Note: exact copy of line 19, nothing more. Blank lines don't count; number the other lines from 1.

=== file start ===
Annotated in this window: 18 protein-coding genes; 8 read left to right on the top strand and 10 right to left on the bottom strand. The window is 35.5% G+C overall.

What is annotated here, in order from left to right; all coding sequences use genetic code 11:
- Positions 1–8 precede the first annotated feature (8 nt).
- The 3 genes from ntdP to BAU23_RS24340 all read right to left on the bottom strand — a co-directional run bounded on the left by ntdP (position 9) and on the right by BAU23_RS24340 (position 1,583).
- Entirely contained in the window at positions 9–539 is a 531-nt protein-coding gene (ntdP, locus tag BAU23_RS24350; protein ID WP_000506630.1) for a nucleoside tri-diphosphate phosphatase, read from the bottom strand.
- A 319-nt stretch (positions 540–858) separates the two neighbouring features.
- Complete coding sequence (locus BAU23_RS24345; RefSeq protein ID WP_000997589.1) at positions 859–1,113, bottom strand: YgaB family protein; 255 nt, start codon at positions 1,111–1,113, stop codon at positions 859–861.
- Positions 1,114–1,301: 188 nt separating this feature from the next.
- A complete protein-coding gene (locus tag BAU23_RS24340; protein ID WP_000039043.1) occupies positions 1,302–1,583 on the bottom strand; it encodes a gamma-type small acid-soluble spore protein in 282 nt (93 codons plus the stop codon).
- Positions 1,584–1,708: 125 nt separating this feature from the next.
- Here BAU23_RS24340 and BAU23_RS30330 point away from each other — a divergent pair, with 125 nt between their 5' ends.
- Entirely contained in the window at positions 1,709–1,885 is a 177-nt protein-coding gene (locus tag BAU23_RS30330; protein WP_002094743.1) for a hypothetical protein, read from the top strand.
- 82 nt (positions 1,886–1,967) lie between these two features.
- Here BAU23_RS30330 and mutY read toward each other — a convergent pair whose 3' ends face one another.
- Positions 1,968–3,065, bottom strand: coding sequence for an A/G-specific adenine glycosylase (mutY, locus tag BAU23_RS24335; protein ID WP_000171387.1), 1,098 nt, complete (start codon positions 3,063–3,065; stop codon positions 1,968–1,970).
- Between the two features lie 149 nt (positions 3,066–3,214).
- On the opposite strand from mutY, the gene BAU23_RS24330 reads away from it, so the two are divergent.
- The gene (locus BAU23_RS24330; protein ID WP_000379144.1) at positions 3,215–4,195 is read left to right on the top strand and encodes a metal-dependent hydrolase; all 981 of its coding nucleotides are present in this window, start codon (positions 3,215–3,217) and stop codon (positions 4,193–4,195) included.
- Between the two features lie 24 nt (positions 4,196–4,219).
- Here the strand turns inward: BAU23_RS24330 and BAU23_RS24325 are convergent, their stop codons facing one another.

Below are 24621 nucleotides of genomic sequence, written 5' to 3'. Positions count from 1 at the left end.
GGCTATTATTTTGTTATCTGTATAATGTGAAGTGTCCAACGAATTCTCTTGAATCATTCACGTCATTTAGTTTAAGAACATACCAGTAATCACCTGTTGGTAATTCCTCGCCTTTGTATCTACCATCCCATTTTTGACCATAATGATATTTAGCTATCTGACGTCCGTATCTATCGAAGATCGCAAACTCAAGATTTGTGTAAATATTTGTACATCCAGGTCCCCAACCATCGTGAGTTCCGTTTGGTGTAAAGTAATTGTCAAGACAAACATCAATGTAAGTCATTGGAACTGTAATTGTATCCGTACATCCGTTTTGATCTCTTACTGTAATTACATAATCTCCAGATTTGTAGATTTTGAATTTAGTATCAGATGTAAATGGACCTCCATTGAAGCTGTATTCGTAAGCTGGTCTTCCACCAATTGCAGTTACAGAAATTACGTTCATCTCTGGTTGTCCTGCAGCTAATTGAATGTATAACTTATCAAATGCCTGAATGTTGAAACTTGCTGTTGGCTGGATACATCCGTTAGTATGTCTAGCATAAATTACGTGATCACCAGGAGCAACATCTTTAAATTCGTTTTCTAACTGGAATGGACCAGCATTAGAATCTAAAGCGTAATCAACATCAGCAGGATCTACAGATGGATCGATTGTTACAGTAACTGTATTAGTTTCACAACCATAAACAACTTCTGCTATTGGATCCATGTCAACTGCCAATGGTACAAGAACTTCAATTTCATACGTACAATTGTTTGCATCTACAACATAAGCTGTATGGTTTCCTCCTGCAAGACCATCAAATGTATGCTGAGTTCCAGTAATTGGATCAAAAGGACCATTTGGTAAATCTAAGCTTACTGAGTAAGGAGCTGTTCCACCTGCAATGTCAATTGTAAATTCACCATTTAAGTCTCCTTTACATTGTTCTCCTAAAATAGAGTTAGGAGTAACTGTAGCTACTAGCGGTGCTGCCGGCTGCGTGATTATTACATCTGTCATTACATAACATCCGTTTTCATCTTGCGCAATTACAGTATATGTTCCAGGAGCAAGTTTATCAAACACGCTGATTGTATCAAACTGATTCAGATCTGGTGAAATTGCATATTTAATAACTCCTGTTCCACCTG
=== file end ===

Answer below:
- Between the two features lie 24 nt (positions 4,196–4,219).